Jonathan Chait wonders why the Democrats’ Senate campaign committee is pulling its resources out of the Florida race:

Yes, Rubio was steamrolled in the primaries. But not every candidate who loses is a bad politician. If Rubio holds his Senate seat by a few points or less, and then wins his party’s nomination in four years, Democrats will be kicking themselves they didn’t pull out every stop to end his political career, in the short term, when they had the chance.

It’s still possible that Rubio could end up losing the re-election bid he had said he wouldn’t pursue, but even if he wins Chait is worrying about a scenario that is extremely unlikely to happen. Rubio may very well run for president again in the next cycle. His multiple statements that he doesn’t intend to do that don’t mean very much, and they mean even less when we remember that he pledged not to seek re-election because of his last presidential campaign. But another Rubio campaign would likely be hampered by many of the same problems that dogged him this year: his reputation for opportunism, his flip-flopping on the Gang of Eight bill that gave him that reputation, his lack of relevant experience, and his lack of any accomplishments in the Senate.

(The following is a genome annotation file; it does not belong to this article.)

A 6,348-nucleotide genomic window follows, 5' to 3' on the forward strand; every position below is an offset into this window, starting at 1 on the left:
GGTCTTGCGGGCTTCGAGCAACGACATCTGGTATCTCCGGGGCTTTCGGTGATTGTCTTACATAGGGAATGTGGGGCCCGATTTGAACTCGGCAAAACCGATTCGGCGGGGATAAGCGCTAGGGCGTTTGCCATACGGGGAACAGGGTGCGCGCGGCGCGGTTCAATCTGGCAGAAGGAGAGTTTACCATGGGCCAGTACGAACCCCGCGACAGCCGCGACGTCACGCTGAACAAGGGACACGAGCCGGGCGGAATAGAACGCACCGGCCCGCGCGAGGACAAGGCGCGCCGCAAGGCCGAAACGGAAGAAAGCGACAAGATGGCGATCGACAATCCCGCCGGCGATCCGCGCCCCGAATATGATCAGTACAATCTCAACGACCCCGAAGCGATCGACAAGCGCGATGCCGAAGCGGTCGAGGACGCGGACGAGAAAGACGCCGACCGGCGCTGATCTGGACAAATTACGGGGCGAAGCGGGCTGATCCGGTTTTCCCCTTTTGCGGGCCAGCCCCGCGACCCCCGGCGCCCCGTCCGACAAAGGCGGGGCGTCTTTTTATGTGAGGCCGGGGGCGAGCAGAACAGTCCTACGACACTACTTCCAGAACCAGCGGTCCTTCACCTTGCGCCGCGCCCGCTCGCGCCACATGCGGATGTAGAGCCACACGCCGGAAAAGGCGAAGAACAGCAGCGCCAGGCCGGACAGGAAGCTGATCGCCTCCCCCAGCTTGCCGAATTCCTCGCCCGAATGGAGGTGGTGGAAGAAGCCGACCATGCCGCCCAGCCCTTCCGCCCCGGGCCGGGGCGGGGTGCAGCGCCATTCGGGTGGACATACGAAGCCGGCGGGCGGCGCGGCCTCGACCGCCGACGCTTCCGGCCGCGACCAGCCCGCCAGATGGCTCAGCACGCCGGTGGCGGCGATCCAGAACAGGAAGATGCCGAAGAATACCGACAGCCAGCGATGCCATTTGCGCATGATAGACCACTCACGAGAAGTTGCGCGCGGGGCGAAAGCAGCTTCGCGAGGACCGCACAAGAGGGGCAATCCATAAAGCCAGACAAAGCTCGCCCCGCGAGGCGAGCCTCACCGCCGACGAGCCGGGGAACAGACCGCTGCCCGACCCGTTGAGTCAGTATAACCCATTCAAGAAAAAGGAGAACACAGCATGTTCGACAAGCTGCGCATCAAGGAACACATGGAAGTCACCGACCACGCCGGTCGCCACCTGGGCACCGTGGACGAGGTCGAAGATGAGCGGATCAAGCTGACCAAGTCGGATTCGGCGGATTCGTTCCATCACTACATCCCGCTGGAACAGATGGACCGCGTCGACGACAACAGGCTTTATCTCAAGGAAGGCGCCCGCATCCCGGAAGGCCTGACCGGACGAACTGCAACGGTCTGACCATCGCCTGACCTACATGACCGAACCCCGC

Supposing that Rubio does win re-election, he would end up in an evenly-divided or Democratic-controlled Senate where he would have few opportunities to put his name on any legislation that has a chance of being signed into law. If he did manage to get his name on a major bill signed by Clinton, that would tar him in the eyes of many Republicans, and if he doesn’t he would continue to be a senator who gets nothing done for his constituents. Trump voters would have no reason to get behind a future Rubio bid since he represents much of what they dislike about the party, and many anti-Trump Republicans would presumably hold his late support for Trump against him. All politicians are opportunists, but Rubio is a little too obvious and abrupt in his maneuvering, and that means that lots of people on both sides of the party don’t trust him. Obviously, many things can happen between now and then that could change some of this, but I very much doubt that the GOP is going to change so much in the next few years that enough primary voters are going to get behind Rubio next time around.

All of this should go without saying, but for some reason Rubio is judged by a very different standard. Any other candidate who was trounced in his own state’s primary and won only a handful of other contests in a race against two of the least likable people in his party would not be taken seriously as a major contender for the nomination in the future. He would be appropriately written off. If Rubio loses next month, maybe he finally will be.